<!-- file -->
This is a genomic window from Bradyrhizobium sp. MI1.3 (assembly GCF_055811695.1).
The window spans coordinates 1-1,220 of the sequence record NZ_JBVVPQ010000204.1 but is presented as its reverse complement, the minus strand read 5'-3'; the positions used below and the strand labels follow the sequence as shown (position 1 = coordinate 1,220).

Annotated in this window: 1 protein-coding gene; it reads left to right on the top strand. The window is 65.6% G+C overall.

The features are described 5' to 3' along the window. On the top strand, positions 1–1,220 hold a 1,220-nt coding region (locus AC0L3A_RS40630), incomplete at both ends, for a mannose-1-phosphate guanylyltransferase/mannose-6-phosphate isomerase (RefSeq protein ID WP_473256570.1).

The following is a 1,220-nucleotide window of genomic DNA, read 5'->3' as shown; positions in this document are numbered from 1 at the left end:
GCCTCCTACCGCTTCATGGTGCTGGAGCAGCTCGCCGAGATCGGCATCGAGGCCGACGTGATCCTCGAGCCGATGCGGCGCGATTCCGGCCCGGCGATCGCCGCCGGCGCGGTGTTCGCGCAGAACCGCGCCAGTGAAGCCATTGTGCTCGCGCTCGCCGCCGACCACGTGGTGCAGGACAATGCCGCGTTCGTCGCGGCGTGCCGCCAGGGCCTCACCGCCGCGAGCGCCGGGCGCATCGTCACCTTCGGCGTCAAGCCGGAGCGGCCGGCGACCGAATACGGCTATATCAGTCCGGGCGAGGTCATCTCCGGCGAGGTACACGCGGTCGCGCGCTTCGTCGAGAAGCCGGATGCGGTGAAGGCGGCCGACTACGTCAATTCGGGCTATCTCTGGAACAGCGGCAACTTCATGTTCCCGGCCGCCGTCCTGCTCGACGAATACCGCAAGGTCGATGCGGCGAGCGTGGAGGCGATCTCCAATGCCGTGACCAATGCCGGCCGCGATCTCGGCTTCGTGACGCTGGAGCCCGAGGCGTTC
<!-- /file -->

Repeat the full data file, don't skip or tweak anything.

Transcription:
This is a genomic window from Bradyrhizobium sp. MI1.3 (assembly GCF_055811695.1).
The window spans coordinates 1-1,220 of the sequence record NZ_JBVVPQ010000204.1 but is presented as its reverse complement, the minus strand read 5'-3'; the positions used below and the strand labels follow the sequence as shown (position 1 = coordinate 1,220).

Annotated in this window: 1 protein-coding gene; it reads left to right on the top strand. The window is 65.6% G+C overall.

The features are described 5' to 3' along the window. On the top strand, positions 1–1,220 hold a 1,220-nt coding region (locus AC0L3A_RS40630), incomplete at both ends, for a mannose-1-phosphate guanylyltransferase/mannose-6-phosphate isomerase (RefSeq protein ID WP_473256570.1).

The following is a 1,220-nucleotide window of genomic DNA, read 5'->3' as shown; positions in this document are numbered from 1 at the left end:
GCCTCCTACCGCTTCATGGTGCTGGAGCAGCTCGCCGAGATCGGCATCGAGGCCGACGTGATCCTCGAGCCGATGCGGCGCGATTCCGGCCCGGCGATCGCCGCCGGCGCGGTGTTCGCGCAGAACCGCGCCAGTGAAGCCATTGTGCTCGCGCTCGCCGCCGACCACGTGGTGCAGGACAATGCCGCGTTCGTCGCGGCGTGCCGCCAGGGCCTCACCGCCGCGAGCGCCGGGCGCATCGTCACCTTCGGCGTCAAGCCGGAGCGGCCGGCGACCGAATACGGCTATATCAGTCCGGGCGAGGTCATCTCCGGCGAGGTACACGCGGTCGCGCGCTTCGTCGAGAAGCCGGATGCGGTGAAGGCGGCCGACTACGTCAATTCGGGCTATCTCTGGAACAGCGGCAACTTCATGTTCCCGGCCGCCGTCCTGCTCGACGAATACCGCAAGGTCGATGCGGCGAGCGTGGAGGCGATCTCCAATGCCGTGACCAATGCCGGCCGCGATCTCGGCTTCGTGACGCTGGAGCCCGAGGCGTTC